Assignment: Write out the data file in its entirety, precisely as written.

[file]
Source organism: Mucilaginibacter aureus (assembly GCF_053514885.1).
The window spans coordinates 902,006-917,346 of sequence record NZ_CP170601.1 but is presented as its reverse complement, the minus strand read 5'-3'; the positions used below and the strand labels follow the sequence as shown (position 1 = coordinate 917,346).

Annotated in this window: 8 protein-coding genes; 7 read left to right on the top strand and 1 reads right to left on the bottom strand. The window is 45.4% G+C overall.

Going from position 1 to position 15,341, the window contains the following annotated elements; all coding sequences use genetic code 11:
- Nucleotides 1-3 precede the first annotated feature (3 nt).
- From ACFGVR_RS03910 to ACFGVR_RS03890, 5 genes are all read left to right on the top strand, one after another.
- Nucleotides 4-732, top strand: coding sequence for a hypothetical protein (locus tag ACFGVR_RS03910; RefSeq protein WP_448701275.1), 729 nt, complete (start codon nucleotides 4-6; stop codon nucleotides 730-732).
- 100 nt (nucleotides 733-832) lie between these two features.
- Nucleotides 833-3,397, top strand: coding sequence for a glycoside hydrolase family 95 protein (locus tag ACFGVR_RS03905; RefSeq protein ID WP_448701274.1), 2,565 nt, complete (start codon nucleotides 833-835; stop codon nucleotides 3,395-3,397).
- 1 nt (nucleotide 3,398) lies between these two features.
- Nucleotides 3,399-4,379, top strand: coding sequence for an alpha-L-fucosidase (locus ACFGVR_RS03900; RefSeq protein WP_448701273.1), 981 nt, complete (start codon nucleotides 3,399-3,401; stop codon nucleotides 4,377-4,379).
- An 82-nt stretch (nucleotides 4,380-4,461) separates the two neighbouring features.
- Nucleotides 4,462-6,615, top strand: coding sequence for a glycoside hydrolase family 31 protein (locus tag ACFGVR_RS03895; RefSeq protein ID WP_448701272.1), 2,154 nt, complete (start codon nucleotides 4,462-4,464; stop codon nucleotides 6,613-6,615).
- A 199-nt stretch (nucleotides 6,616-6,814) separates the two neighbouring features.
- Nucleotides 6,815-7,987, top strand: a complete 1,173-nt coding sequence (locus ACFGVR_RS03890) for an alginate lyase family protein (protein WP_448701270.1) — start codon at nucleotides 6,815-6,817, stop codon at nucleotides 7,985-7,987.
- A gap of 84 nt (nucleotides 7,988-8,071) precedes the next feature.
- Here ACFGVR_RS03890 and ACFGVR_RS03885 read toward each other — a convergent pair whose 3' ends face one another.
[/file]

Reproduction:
Source organism: Mucilaginibacter aureus (assembly GCF_053514885.1).
The window spans coordinates 902,006-917,346 of sequence record NZ_CP170601.1 but is presented as its reverse complement, the minus strand read 5'-3'; the positions used below and the strand labels follow the sequence as shown (position 1 = coordinate 917,346).

Annotated in this window: 8 protein-coding genes; 7 read left to right on the top strand and 1 reads right to left on the bottom strand. The window is 45.4% G+C overall.

Going from position 1 to position 15,341, the window contains the following annotated elements; all coding sequences use genetic code 11:
- Nucleotides 1-3 precede the first annotated feature (3 nt).
- From ACFGVR_RS03910 to ACFGVR_RS03890, 5 genes are all read left to right on the top strand, one after another.
- Nucleotides 4-732, top strand: coding sequence for a hypothetical protein (locus tag ACFGVR_RS03910; RefSeq protein WP_448701275.1), 729 nt, complete (start codon nucleotides 4-6; stop codon nucleotides 730-732).
- 100 nt (nucleotides 733-832) lie between these two features.
- Nucleotides 833-3,397, top strand: coding sequence for a glycoside hydrolase family 95 protein (locus tag ACFGVR_RS03905; RefSeq protein ID WP_448701274.1), 2,565 nt, complete (start codon nucleotides 833-835; stop codon nucleotides 3,395-3,397).
- 1 nt (nucleotide 3,398) lies between these two features.
- Nucleotides 3,399-4,379, top strand: coding sequence for an alpha-L-fucosidase (locus ACFGVR_RS03900; RefSeq protein WP_448701273.1), 981 nt, complete (start codon nucleotides 3,399-3,401; stop codon nucleotides 4,377-4,379).
- An 82-nt stretch (nucleotides 4,380-4,461) separates the two neighbouring features.
- Nucleotides 4,462-6,615, top strand: coding sequence for a glycoside hydrolase family 31 protein (locus tag ACFGVR_RS03895; RefSeq protein ID WP_448701272.1), 2,154 nt, complete (start codon nucleotides 4,462-4,464; stop codon nucleotides 6,613-6,615).
- A 199-nt stretch (nucleotides 6,616-6,814) separates the two neighbouring features.
- Nucleotides 6,815-7,987, top strand: a complete 1,173-nt coding sequence (locus ACFGVR_RS03890) for an alginate lyase family protein (protein WP_448701270.1) — start codon at nucleotides 6,815-6,817, stop codon at nucleotides 7,985-7,987.
- A gap of 84 nt (nucleotides 7,988-8,071) precedes the next feature.
- Here ACFGVR_RS03890 and ACFGVR_RS03885 read toward each other — a convergent pair whose 3' ends face one another.